Deconstructed, reimagined faith

Five ways I see a new generation reorienting its Christianity

We are at a moment of cultural and spiritual deconstruction. That word is often associated with evangelicalism, as exvangelicals move away from conservative religious positions and begin to take apart and reimagine that inherited faith.

But I see evidence that deconstruction is more broadly representative of our moment. John, an Episcopal priest, finds himself embroiled in a heated controversy at his church after talking about the long imperial history of the Church of England in a recent sermon. Jennifer grew up in a suburban Presbyterian church that has always affirmed her call to ministry, but all her close mentors are men encouraging her to go into academia. Josh is a talented worship leader whose fusion of Polynesian and hip-hop influences has elicited strong pushback from the lead pastor of his church. Each of them is in a moment of deconstruction, coming from diverse cultural positions and for different reasons.

In a time of far-reaching cultural upheaval, many spiritual deconstructionists find themselves ecclesially homeless, outside of churches that once nurtured their faith and identity. The way forward can appear daunting and bewildering.

But as I’ve studied the paths of deconstructionists, I’ve begun to see patterns in what often looks and feels like chaos. The following five shifts describe some of the ways people are reorienting faith after disorientation. This is not quite a road map, but each shift signals an important step in reimagining faith—via deconstruction—for another generation.


1. From triumphalism to lament. Deconstructionists often come to their moment of crisis because they are weary of the triumphant celebrations of their religious pasts. They’re skeptical of overvaluing the contributions of a sectarian church to a pluralistic present. Western Christianity, in various forms, has often been obsessed with what theologian Shoki Coe has called a “cathedral mentality.” That is, Western Christians often believe they must build permanent structures—physical and otherwise—that display and preserve their tradition’s greatness. As a result, faith systems witnessing a disproportionately high rate of deconstruction appear to foster an urgency about drinking deep from a narrowly circumscribed canon (e.g., scrupulously reading the prayers of Thomas Cranmer, the treatises of Jonathan Edwards, the apologetics of C. S. Lewis, or the writings of some other hero of the past). The goal is almost always, by doing so, to ascend the heights again.

Who doesn’t love a good mountaintop experience, especially when it means communing with spiritual giants? But many deconstructionists are learning that valleys and plains are also part of the spiritual journey. Or, to play on Isaiah 40, there is a time for soaring on wings like eagles and a time for running without growing weary and walking without losing heart.

For me, the triumphalist dynamic became most visible in my study of early evangelicalism and George Whitefield, the celebrity preacher known as the “Grand Itinerant.” When people heard that I was working on the later years of Whitefield’s life, not knowing I was attempting to place him in his imperial context, they would offer comments like, “Oh, that God would raise up more Whitefields in our day!” and “They sure don’t make ’em like they used to!” When I moved to San Francisco to work for an organization named after missiologist Lesslie Newbigin (which had an early flagship program called the William Wilberforce Fellowship), I saw how triumphalism rooted in hero worship could impact the life of organizations, often in surprisingly deleterious ways.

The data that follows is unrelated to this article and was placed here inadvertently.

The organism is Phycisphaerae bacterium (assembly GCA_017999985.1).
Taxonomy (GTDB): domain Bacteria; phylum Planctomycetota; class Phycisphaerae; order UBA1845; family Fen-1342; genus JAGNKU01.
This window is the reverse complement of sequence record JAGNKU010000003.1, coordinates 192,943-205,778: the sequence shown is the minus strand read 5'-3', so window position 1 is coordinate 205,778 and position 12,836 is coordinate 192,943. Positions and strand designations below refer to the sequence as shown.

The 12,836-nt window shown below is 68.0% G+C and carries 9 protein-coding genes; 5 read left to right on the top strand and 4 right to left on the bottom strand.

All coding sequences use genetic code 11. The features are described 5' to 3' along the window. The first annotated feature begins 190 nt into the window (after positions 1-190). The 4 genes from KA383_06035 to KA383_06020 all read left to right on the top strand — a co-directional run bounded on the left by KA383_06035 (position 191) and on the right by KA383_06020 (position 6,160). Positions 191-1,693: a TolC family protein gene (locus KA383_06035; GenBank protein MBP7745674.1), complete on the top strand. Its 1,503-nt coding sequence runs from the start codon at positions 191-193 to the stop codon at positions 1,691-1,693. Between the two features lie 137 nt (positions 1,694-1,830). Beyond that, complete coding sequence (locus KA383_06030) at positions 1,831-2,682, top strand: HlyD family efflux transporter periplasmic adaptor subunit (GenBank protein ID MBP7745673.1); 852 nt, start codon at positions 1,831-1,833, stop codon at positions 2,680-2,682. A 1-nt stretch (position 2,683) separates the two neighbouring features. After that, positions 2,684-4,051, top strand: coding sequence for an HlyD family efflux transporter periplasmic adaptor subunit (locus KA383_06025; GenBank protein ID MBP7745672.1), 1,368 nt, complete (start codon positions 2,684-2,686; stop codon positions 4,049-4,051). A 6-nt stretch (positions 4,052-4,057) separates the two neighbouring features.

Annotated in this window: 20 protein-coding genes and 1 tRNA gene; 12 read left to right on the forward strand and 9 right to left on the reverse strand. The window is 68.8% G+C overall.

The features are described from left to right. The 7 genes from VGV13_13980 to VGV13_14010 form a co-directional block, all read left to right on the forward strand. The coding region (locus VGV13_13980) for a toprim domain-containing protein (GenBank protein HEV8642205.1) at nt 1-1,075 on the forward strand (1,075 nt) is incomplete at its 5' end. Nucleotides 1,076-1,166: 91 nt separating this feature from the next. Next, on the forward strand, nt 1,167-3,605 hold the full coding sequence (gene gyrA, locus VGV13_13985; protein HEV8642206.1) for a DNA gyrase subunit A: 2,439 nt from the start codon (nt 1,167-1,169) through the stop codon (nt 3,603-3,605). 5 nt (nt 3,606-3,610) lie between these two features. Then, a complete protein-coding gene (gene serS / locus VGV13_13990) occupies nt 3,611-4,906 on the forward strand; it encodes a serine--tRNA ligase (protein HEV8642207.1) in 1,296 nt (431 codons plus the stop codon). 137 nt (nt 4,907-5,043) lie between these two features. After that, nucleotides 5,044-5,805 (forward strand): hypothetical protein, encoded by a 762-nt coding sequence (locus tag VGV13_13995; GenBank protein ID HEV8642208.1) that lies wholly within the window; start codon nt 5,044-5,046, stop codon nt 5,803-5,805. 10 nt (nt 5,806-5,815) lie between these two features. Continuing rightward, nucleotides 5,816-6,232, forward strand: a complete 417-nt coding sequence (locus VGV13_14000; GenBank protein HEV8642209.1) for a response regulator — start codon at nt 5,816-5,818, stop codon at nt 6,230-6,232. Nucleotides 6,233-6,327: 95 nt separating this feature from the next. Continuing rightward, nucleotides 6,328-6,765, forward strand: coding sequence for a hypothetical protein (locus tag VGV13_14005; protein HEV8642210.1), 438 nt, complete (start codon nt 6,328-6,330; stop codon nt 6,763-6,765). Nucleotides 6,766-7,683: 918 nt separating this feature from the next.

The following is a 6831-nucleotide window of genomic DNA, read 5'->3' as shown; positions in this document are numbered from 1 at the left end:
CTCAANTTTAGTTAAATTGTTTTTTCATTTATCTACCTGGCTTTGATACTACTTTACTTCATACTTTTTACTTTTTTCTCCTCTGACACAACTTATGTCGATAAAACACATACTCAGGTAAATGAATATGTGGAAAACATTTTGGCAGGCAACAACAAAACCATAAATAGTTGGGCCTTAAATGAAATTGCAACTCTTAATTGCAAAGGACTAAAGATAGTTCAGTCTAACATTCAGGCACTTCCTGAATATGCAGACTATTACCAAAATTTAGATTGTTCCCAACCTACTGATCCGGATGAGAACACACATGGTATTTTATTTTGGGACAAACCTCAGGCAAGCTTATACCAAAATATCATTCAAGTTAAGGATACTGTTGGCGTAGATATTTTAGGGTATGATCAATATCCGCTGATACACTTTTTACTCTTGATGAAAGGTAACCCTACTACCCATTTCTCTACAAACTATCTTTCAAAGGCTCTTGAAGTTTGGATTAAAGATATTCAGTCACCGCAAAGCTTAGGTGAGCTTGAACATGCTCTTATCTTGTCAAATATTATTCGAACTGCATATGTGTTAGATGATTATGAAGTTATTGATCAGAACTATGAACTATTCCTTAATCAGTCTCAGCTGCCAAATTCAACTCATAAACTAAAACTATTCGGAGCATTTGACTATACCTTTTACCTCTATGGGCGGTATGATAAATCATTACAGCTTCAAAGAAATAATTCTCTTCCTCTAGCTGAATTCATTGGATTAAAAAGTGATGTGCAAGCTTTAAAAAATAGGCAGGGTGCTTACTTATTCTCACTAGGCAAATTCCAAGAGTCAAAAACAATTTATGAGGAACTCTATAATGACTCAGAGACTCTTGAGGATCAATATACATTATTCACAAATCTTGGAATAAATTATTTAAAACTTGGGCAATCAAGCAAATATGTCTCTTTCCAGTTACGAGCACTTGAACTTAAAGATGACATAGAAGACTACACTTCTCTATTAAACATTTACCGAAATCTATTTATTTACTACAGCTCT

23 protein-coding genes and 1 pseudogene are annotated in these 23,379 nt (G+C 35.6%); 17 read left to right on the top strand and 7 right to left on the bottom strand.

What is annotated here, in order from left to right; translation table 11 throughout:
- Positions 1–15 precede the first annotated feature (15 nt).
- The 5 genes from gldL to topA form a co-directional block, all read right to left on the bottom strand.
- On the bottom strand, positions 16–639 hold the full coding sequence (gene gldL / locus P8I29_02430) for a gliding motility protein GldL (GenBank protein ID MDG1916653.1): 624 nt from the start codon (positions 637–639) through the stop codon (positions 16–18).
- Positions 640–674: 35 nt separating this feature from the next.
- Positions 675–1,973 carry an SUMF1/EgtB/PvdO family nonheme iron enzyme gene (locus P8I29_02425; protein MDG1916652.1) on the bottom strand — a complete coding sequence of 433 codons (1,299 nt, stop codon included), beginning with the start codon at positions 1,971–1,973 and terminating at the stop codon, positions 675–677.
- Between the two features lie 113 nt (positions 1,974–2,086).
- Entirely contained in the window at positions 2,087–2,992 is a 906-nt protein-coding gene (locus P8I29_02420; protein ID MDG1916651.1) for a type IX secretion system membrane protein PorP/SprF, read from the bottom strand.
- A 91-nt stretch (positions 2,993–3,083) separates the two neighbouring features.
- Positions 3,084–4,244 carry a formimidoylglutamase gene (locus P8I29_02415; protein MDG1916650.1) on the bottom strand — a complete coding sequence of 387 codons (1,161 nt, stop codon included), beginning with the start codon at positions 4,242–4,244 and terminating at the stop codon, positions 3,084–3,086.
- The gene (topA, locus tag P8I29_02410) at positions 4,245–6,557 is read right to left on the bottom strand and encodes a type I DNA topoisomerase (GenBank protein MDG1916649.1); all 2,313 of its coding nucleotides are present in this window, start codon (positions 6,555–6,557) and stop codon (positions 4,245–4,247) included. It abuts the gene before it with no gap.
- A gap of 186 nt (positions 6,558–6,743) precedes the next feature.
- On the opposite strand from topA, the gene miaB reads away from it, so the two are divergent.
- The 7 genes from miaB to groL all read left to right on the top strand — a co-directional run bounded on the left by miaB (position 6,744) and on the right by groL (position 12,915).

A cathedral mentality has shielded many Christians from the necessity of lament. As we come to understand more deeply the histories of empire, race, and slavery, turning away from triumphalism and toward lament feels like an appropriate spiritual response. Honest historical reckoning becomes part and parcel of a faithful spiritual life in the present. It’s a road that has led many deconstructionists from triumphalism to confusion, sorrow, and lament.


2. From morality to dignity. Many deconstructionists come from churches that have drawn a moral line between themselves and the rest of society. And they’ve come to experience deep weariness with the hypocrisy that has resulted, especially in the public performance of religion. As Cole Arthur Riley writes, “injustice has survived by cowering behind the guises of morality and ethics.” Deconstructionists have watched this dynamic with alarm as it plays out in the public square. They know well the dangers of theological convictions driving a political agenda while insisting one group knows better than another group what is best for all. In contrast, Arthur Riley argues, “true justice . . . is much more interested in protecting and affirming dignity with tangible actions.”

This does not mean that morality has no role to play in reimagining faith. Deeply moral questions fuel much of the spiritual discontent that leads to deconstruction. Passionate concern for the wrongs of misogyny, patriarchy, racism, and homophobia animate deconstructionist advocacy. But there is a shift in emphasis that begins to happen. Rather than moralizing, reconstructing faith leaders begin by affirming the dignity of every human being—and emphasizing the primacy of loving ourselves and each other in our moral complexity.

Teaching morality is easy; turn to just about any heroic story of scripture and even a novice preacher can find the plot of a sermon by exhorting, “Be like so-and-so.” Loving complicated people in the face of irresolvable ethical conflict is much harder. This doesn’t mean that vexing questions of biblical interpretation over contested moral issues are unimportant; it’s just that people are hurting and dying, and there are many more pressing matters of neighborly love vying for our attention on any given day. The shift from morality to dignity means remembering that when Jesus faced a choice between rule following and affirming a person’s dignity, it was never a hard choice.


3. From certainty to mystery. Disorientation comes when moments of absolute certainty give way to disappointment, when things don’t turn out as we hoped. For deconstructionists, it’s often the realization that biblical faith and interpretation are not so clear-cut, especially on any number of present-day social issues. Words mean multiple things, interpretations diverge, and mystery prevails. Just as American Christians once killed each other over racial slavery, often insisting they had the Bible on their side, scriptural arguments have the potential to spill over into violence today. Certitude is not faith, many are realizing, and the dogmatic imposition of a debatable interpretation is not love.

The danger is that many deconstructionists might simply embrace new certainties, rather than allow mystery and humility to prevail. We see this kind of certainty versus certainty everywhere in our society, but the way of faith leads us into deeper mystery. Faith remains, and confidence too, but there is a different hierarchy of belief, and mystery has a high place. After a long period of running for his life, the prophet Elijah appears vindicated on Mt. Carmel. He experiences a moment of empirical certainty: God had just answered his prayer by fire, after all, over and against all those people who had gotten it wrong. The story in 1 Kings 18 paints a scene of Elijah standing tall before all of Israel and slaying every false prophet of Baal and Asherah.